The United States Department of Justice, through Insignia/ESG, Inc. engaged LTK Engineering Services to perform an appraisal of the rail component of a barge/truck/rail transload property. A small portion of the property, including some railroad trackage, was being taken by condemnation due to reconstruction of an access road to an adjoining lock and dam. Even though small, the taking, left unmitigated, would have severed CSX’s access to the Terminal, along with access by the Wheeling and Lake Erie Railroad to an industrial complex.
The Department of Justice engaged Insignia/ESG and LTK to determine the loss of property value to Three Rivers Marine and Rail Terminal that the property taking would cause, as well as the cost of mitigation. Central to the appraisal was an in-depth analysis of the existing rail operation available to Three Rivers, as well as the options for rail operation after the taking. The value determination hinged on the overall potential utility of a marine/rail terminal property with different configurations of track and rail carrier access patterns. Although there were options for restoring CSX’s access, an unmitigated taking of track would have reduced track storage space available to Three Rivers and the ability to handle long blocks of cars. Both of these impacts could have had significant consequences on Three Rivers’s ability to attract future barge/rail transloading business.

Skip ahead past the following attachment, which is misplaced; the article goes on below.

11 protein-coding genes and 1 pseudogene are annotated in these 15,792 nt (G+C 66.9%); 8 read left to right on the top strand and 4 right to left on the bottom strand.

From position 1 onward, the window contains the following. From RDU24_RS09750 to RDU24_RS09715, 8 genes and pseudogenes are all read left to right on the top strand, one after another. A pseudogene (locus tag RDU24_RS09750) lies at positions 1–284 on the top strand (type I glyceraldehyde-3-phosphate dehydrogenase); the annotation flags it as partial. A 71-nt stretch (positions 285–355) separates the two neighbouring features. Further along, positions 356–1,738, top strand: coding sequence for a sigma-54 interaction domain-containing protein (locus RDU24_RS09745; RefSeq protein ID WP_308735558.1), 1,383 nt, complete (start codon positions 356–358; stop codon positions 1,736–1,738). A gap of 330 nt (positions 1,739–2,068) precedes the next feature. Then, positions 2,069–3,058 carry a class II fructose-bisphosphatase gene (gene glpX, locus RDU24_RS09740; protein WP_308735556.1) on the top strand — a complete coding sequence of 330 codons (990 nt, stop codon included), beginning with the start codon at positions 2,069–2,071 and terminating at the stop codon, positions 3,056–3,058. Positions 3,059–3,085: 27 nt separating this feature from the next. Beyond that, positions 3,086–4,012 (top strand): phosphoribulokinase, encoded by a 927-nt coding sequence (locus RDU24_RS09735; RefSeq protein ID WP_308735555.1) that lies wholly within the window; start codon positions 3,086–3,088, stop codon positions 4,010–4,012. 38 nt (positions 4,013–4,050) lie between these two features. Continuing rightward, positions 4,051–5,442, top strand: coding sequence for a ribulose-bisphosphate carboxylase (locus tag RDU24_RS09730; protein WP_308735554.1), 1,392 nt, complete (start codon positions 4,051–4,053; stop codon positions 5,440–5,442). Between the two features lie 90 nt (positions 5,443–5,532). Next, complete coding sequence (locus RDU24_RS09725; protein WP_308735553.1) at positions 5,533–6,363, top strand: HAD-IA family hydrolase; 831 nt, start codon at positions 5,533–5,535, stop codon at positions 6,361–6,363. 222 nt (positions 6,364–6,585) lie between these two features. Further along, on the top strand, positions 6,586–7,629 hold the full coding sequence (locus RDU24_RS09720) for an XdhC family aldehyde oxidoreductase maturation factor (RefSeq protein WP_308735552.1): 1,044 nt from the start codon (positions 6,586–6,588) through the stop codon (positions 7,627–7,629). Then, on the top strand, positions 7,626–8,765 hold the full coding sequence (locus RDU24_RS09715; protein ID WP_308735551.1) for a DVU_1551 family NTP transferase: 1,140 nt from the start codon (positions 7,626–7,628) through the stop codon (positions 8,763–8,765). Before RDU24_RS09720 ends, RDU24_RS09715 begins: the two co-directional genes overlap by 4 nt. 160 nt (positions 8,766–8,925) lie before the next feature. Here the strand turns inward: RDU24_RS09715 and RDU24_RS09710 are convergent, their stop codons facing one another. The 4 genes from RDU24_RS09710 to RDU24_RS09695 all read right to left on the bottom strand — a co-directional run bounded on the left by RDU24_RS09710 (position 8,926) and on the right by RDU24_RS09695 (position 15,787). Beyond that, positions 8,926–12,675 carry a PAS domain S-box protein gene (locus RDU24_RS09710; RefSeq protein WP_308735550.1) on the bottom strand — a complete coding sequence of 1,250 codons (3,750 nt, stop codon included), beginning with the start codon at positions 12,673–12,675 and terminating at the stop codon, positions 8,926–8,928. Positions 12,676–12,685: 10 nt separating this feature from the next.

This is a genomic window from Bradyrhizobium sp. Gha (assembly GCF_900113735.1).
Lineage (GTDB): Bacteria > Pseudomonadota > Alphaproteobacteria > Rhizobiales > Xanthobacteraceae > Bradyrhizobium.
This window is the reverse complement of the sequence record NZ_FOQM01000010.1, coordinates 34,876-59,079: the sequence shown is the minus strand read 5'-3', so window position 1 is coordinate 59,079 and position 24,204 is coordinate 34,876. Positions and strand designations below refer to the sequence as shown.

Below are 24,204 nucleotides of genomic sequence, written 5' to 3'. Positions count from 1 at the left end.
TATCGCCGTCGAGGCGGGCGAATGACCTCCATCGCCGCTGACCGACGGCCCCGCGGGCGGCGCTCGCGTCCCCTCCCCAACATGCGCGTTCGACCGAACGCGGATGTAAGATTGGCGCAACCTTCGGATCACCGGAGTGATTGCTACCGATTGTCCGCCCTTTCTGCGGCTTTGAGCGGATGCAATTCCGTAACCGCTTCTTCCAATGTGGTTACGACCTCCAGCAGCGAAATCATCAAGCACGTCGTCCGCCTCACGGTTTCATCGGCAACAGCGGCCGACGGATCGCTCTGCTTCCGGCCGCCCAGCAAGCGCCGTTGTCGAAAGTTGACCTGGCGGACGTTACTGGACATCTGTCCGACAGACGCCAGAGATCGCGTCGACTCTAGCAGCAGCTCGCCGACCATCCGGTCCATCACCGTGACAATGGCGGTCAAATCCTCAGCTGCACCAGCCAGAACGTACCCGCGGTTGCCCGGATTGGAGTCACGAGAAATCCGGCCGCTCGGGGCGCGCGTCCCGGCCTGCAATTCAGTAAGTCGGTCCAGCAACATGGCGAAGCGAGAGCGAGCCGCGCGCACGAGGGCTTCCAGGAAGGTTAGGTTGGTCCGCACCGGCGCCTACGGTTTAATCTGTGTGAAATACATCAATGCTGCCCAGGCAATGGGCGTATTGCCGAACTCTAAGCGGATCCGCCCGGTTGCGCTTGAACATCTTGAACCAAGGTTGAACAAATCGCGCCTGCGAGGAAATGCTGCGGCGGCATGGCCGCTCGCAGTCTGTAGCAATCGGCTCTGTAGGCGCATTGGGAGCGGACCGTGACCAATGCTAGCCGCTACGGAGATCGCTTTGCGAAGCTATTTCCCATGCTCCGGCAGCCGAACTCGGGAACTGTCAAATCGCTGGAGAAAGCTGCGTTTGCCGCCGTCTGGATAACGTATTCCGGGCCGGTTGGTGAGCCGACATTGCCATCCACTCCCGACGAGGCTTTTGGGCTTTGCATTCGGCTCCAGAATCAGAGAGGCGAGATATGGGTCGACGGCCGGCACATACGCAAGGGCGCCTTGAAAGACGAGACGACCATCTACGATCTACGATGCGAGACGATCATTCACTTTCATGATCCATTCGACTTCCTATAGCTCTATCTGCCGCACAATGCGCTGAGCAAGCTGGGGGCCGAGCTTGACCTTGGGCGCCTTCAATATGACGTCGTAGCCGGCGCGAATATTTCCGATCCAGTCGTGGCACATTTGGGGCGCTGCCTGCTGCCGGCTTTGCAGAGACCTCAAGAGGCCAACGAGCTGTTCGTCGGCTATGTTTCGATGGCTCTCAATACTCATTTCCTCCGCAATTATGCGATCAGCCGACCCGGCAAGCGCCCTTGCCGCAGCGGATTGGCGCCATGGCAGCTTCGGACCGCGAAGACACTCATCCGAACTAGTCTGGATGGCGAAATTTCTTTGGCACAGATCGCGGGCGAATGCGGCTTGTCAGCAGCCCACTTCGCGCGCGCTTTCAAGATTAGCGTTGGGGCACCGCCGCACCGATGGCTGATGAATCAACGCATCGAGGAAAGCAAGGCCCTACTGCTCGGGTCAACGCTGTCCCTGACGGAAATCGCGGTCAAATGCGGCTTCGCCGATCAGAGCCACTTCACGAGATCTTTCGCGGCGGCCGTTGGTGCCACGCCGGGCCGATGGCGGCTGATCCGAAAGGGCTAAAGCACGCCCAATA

LTK performed a comprehensive inventory of the rail facilities, including a condition assessment, and the serving rail carriers’ operations in servicing the terminal. One component of the value determination was based on the assets, developed from a reconstruction cost estimate of the rail facilities, less deprecation. The other component of value included analyzing potential terminal rail/barge transload capacity, particularly unit train handling using 286,000 pound gross weight rail cars. The unmitigated taking seriously impaired the terminal’s potential for handling whole train loads or even very long blocks of cars unless replacement tracks were located in an area of the terminal where they would consume valuable ground storage space. Another undesirable consequence was potentially reducing service from the regional rail carrier if their access to nearby industries were severed. Valuation analysis included the impact of higher rates from the potential loss of two-carrier service, and the potential loss of train load rates.
The analysis showed that it was prudent and cost effective to build the lock and dam access in a way that would provide for replacement trackage configured in the same manner as the tracks being taken. The replacement tracks were built shortly after the completion of the appraisal.